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Erick’s Bar demolished, Port Authority talks progress
Erick’s Bar used to be a go-to for blue-collar workers pouring out of the nearby 3M, Whirlpool, Northern Maleable Iron, and Hospital Linens. Now, it’s a pile of rubble.
Its last day open was Saturday, Sept. 28.
The bar was purchased in October by the St. Paul Port Authority from the long-time owner, Gary Erickson.
The Port Authority demolished it on Nov. 21 in order to create a large, usable plot of land for the St. Paul Port Authority’s Beacon Bluff project.
And in it’s place will go... well, that’s unsure as of yet.
What is sure is that the St. Paul Port Authority will combine the little island of land with another lot the group owns across the street to create a sizable development parcel.
Tom Collins, spokesperson for the St. Paul Port Authority, said the demolition of Erick’s Bar will mean the addition of about 7,000 square feet of usable land to the Beacon Bluff development project.
The additional space will be gained by closing off Bush Avenue -- the road will be torn up and added to the parcel. This work will be done with a $483,840 grant, Collins said, which pays for the demolition and reconfigurion of the parcel, as well as any environmental abatement work.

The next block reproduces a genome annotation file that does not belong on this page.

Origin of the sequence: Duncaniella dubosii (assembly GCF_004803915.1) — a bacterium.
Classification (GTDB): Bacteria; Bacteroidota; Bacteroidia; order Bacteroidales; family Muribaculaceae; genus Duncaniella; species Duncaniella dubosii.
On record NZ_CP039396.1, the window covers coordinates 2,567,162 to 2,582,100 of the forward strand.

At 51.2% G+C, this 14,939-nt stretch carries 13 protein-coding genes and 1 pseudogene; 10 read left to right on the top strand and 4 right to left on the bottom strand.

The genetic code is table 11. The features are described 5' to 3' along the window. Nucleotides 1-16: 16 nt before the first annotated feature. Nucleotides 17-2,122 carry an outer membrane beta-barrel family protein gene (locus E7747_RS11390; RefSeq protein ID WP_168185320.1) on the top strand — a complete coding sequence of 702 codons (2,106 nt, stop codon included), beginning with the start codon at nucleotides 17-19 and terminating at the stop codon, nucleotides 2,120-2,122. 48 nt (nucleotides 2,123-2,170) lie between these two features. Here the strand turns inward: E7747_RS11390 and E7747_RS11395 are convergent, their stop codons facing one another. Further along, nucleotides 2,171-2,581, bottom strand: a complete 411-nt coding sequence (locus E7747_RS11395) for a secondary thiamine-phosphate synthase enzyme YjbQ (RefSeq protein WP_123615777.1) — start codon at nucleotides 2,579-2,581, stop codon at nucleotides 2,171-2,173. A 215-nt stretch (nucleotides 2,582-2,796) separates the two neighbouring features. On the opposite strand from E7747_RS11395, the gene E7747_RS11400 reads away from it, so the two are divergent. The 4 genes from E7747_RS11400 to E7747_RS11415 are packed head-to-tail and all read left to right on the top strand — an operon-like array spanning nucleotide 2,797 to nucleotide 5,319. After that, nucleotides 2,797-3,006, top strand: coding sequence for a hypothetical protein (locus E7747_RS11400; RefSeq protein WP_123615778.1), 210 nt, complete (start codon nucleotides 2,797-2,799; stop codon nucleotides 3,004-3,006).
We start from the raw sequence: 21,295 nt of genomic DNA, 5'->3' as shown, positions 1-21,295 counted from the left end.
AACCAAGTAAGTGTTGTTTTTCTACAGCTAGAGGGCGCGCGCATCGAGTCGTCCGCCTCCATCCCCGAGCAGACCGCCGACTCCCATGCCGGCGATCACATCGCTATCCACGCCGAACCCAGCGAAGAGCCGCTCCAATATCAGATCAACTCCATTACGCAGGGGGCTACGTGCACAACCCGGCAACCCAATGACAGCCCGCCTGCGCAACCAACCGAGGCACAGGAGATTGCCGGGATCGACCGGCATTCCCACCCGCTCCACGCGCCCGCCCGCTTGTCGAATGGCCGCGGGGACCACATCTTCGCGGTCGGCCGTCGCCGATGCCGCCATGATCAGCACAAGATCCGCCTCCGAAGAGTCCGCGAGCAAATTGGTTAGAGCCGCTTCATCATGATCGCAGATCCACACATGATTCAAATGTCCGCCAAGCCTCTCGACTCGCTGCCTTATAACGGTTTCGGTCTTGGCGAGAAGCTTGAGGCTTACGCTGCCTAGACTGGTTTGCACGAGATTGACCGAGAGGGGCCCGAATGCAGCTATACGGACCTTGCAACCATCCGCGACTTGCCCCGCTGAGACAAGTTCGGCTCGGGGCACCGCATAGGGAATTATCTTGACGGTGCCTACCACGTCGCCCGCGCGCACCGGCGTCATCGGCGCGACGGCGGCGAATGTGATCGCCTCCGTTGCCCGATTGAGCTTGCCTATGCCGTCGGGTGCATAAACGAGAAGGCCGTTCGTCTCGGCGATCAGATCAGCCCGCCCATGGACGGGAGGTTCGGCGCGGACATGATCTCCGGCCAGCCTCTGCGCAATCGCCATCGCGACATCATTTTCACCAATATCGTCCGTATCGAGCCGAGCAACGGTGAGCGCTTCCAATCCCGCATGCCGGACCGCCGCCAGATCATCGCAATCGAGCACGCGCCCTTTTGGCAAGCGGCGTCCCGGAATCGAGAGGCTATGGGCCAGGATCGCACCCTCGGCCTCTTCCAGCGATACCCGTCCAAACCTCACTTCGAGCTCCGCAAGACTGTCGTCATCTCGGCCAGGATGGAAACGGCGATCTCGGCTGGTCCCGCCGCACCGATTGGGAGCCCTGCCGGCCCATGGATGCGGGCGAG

Collins said the demolition marks the last phase of cleaning up the land that was once occupied by 3M.
State Rep. Tim Mahoney, chair of the House Jobs and Economic Development Committee, touts the demolition of the bar as a sign of progress towards creating jobs and increasing the local tax base.
“(Erick’s Bar) has been a problem bar for as long as I can remember,” said Mahoney in a statement. “Redeveloping this site will mean removing those problems and adding new employees to the East Side that can take advantage of neighborhood restaurants and businesses.”
At a nearby lot on the Beacon Bluff development, an armored car company is breaking ground on a 15,000-square-foot building.
In addition, Collins said that the Port Authority has plans to team up with a private developer, Interstate Partners, to build a 58,000-square-foot industrial building. The plan would be to build without a specific tenant in mind and market the facility upon completion of construction.
Collins said this way of developing a site, where a building is erected before a tenant is identified, has been successful in other Port Authority projects, including the Energy Park Plaza in St. Paul’s Midway neighborhood.
The large, vacant building on the Beacon Bluff should be ready to be leased by next fall, Collins said.
Contact Patrick Larkin at email@example.com or at 651-748-7816, or follow on Twitter at @ESRPatrickLark.